NEWS-SENTINEL EDITORIAL: U.S. Supreme vote could affect Indiana Senator Joe Donnelly’s re-election
Indiana’s Democratic senator, Joe Donnelly, may get a pass on a confirmation vote for Supreme Court nominee Brett Kavanaugh.
The Senate Judiciary Committee was scheduled to vote on Kavanaugh’s confirmation Thursday in advance of a full vote in the Senate, but after an allegation of sexual assault came out of the blue Friday, thanks to Sen. Diane Feinstein (D-Calif.), who knows what will transpire in what looked to be a shoo-in confirmation of a top-notch candidate to replace retiring Justice Anthony Kennedy?
Why is this a potential pass for Donnelly? He’s one of the Democrats from states that voted for Donald Trump in the 2016 presidential election who are up for re-election to the Senate in November. How he votes in a confirmation vote for Kavanaugh could affect whether he is re-elected. But the more his party can do to smear the conservative judge’s reputation, the more likely Donnelly is to be forgiven if he votes to deny him the Supreme Court job. And maybe it won’t even come to a full Senate vote.
“The allegations made against Judge Kavanaugh are serious and merit further review,” Donnelly stated Monday. “Given the nature of these allegations, and the number of outstanding questions, I believe the Judiciary Committee should hold off on Thursday’s scheduled vote.”
As The Associated Press pointed out Monday, Donnelly could conceivably benefit from the allegations if they anger suburban women, especially those who vote Republican. On the other hand, a Senate brawl over these allegations might energize the GOP’s base. “That threatens to override Donnelly’s carefully constructed pitch to voters,” AP wrote, “which is focused on bipartisanship, temperament, local issues and his own record in the Senate.”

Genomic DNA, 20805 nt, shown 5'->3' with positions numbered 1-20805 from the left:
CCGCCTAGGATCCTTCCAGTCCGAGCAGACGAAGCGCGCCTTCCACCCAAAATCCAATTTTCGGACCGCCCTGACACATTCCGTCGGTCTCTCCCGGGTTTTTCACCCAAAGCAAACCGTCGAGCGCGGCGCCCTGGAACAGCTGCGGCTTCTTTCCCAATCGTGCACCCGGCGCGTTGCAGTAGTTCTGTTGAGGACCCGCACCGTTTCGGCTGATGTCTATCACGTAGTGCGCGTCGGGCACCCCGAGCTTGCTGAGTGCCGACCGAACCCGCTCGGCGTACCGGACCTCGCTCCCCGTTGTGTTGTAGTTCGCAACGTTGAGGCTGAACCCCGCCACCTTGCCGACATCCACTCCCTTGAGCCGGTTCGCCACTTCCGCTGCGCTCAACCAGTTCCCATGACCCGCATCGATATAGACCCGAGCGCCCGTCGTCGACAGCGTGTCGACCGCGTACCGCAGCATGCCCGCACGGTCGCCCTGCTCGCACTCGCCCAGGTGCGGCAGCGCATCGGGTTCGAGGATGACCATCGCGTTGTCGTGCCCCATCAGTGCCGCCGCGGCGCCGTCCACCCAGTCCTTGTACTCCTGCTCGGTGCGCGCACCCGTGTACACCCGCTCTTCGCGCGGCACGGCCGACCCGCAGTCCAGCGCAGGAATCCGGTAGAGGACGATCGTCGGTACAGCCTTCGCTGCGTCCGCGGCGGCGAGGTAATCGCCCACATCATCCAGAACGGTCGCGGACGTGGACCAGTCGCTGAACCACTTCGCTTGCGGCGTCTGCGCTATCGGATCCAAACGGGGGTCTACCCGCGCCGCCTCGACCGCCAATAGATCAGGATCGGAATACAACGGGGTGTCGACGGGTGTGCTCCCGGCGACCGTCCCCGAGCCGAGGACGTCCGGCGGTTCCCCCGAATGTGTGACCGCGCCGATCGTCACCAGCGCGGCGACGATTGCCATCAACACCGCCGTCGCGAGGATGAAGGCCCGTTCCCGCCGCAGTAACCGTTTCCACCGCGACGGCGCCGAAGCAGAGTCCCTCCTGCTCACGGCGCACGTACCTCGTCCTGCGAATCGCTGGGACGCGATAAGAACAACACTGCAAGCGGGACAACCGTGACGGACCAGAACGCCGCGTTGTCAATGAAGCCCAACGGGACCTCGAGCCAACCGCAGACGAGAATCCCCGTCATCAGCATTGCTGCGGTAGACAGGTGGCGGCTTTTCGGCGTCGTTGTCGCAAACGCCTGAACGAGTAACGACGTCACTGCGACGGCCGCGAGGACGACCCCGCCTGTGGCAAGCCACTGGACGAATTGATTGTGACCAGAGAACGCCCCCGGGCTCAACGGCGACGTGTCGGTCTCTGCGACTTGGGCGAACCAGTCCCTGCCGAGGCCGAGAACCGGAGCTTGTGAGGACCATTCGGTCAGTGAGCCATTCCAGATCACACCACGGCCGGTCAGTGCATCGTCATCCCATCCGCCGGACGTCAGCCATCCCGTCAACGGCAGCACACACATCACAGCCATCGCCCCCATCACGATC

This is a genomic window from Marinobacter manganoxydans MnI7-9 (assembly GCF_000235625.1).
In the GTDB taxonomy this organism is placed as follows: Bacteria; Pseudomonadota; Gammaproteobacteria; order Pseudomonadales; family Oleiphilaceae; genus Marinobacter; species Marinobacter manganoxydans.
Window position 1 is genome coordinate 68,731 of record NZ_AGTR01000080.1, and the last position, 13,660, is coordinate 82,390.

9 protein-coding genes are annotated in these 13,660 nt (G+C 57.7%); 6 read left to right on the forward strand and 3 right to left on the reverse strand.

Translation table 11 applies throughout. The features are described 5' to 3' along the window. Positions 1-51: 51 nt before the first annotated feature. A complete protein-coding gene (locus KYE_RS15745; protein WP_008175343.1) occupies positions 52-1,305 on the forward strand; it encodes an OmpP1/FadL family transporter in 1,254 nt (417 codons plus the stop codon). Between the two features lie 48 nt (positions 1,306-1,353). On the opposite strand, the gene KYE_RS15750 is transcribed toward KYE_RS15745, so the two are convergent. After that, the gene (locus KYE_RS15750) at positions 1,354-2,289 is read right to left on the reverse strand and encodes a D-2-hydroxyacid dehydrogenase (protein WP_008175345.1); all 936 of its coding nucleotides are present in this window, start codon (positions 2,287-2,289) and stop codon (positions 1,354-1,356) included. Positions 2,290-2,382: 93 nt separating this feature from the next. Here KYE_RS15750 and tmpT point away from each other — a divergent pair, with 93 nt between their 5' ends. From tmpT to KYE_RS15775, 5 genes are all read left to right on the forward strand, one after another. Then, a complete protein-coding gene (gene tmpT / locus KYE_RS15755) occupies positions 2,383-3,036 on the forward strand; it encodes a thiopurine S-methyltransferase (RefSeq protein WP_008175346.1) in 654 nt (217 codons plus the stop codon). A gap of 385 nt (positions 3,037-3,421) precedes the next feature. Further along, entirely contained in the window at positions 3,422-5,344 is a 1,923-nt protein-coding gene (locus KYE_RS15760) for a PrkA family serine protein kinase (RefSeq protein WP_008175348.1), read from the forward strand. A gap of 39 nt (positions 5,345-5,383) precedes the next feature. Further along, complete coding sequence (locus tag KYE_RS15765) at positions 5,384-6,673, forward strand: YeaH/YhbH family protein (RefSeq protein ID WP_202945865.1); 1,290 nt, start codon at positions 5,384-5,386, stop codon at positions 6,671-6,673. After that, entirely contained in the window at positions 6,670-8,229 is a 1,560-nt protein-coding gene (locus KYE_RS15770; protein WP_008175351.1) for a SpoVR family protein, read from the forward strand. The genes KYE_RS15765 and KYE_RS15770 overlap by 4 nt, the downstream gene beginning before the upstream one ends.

After Donnelly’s call for a delay in the process, GOP leaders asked for private, staff telephone interviews of Kavanaugh and Christine Blasey Ford, the woman who says Kavanaugh sexually assaulted her more than 30 years ago when they were in high school. The allegation was made in a letter written by Ford that Feinstein kept in her hip pocket throughout the hearings and Friday released as her September Surprise (Subterfuge seems like a better word).
Republican aides spoke by phone Monday with Kavanaugh and tried to reach Ford, according to Judiciary Committee Chairman Chuck Grassley (R-Iowa), but Democrats refused to participate. So here’s the latest on what’s next:
“To provide ample transparency, we will hold a public hearing Monday to give these recent allegations a full airing,” Grassley said in a written statement.
Because of the #MeToo movement, which has cost prominent men their jobs in government, entertainment and journalism, Monday’s hearing could be, as AP wrote, “a politically jarring prelude to the November elections for control of Congress.”
Feinstein decided to keep the allegations secret, even from other Democrats, during the hearings when Kavanaugh and witnesses could have been questioned. Now she has thrown a firebomb into the process that could unjustly destroy Kavanaugh’s nomination. But, then, wasn’t that her goal all along?